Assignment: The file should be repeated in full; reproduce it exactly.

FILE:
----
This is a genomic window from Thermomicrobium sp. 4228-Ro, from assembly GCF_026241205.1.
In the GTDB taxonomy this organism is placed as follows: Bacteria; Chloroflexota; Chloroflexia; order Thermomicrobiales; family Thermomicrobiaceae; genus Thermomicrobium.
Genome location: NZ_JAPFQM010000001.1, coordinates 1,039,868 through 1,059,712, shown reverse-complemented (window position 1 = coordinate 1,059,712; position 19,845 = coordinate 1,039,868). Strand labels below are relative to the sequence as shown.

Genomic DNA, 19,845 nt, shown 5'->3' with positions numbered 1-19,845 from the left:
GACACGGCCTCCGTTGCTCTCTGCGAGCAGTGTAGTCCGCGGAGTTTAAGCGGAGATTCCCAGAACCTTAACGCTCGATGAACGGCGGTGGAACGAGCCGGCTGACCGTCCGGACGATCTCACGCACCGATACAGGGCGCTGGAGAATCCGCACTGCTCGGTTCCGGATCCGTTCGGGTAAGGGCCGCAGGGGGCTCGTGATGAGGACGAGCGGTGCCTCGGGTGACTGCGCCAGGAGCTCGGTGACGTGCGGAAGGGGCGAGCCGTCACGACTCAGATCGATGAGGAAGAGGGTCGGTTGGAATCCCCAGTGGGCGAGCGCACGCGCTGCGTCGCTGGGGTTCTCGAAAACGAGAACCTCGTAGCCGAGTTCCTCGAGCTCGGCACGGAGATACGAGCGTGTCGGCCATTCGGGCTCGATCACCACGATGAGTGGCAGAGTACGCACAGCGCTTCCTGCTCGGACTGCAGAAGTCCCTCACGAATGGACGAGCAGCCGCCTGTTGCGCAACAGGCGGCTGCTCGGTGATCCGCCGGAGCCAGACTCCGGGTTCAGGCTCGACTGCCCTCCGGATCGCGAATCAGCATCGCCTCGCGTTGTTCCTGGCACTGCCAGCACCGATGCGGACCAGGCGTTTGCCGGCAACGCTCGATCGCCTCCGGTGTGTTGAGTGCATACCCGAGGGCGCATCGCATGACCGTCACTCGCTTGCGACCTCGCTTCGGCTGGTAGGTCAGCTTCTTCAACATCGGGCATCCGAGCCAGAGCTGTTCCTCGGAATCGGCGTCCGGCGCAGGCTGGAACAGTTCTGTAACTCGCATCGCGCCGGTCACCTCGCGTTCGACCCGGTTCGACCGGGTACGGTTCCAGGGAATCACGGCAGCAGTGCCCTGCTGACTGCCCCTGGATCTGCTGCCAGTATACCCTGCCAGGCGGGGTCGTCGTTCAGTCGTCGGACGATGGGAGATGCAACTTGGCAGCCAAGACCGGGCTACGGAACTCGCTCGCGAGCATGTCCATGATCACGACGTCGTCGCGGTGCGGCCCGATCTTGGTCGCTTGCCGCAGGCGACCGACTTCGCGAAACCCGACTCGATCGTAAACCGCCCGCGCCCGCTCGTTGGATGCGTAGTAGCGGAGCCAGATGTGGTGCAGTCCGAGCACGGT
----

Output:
This is a genomic window from Thermomicrobium sp. 4228-Ro, from assembly GCF_026241205.1.
In the GTDB taxonomy this organism is placed as follows: Bacteria; Chloroflexota; Chloroflexia; order Thermomicrobiales; family Thermomicrobiaceae; genus Thermomicrobium.
Genome location: NZ_JAPFQM010000001.1, coordinates 1,039,868 through 1,059,712, shown reverse-complemented (window position 1 = coordinate 1,059,712; position 19,845 = coordinate 1,039,868). Strand labels below are relative to the sequence as shown.

Genomic DNA, 19,845 nt, shown 5'->3' with positions numbered 1-19,845 from the left:
GACACGGCCTCCGTTGCTCTCTGCGAGCAGTGTAGTCCGCGGAGTTTAAGCGGAGATTCCCAGAACCTTAACGCTCGATGAACGGCGGTGGAACGAGCCGGCTGACCGTCCGGACGATCTCACGCACCGATACAGGGCGCTGGAGAATCCGCACTGCTCGGTTCCGGATCCGTTCGGGTAAGGGCCGCAGGGGGCTCGTGATGAGGACGAGCGGTGCCTCGGGTGACTGCGCCAGGAGCTCGGTGACGTGCGGAAGGGGCGAGCCGTCACGACTCAGATCGATGAGGAAGAGGGTCGGTTGGAATCCCCAGTGGGCGAGCGCACGCGCTGCGTCGCTGGGGTTCTCGAAAACGAGAACCTCGTAGCCGAGTTCCTCGAGCTCGGCACGGAGATACGAGCGTGTCGGCCATTCGGGCTCGATCACCACGATGAGTGGCAGAGTACGCACAGCGCTTCCTGCTCGGACTGCAGAAGTCCCTCACGAATGGACGAGCAGCCGCCTGTTGCGCAACAGGCGGCTGCTCGGTGATCCGCCGGAGCCAGACTCCGGGTTCAGGCTCGACTGCCCTCCGGATCGCGAATCAGCATCGCCTCGCGTTGTTCCTGGCACTGCCAGCACCGATGCGGACCAGGCGTTTGCCGGCAACGCTCGATCGCCTCCGGTGTGTTGAGTGCATACCCGAGGGCGCATCGCATGACCGTCACTCGCTTGCGACCTCGCTTCGGCTGGTAGGTCAGCTTCTTCAACATCGGGCATCCGAGCCAGAGCTGTTCCTCGGAATCGGCGTCCGGCGCAGGCTGGAACAGTTCTGTAACTCGCATCGCGCCGGTCACCTCGCGTTCGACCCGGTTCGACCGGGTACGGTTCCAGGGAATCACGGCAGCAGTGCCCTGCTGACTGCCCCTGGATCTGCTGCCAGTATACCCTGCCAGGCGGGGTCGTCGTTCAGTCGTCGGACGATGGGAGATGCAACTTGGCAGCCAAGACCGGGCTACGGAACTCGCTCGCGAGCATGTCCATGATCACGACGTCGTCGCGGTGCGGCCCGATCTTGGTCGCTTGCCGCAGGCGACCGACTTCGCGAAACCCGACTCGATCGTAAACCGCCCGCGCCCGCTCGTTGGATGCGTAGTAGCGGAGCCAGATGTGGTGCAGTCCGAGCACGGT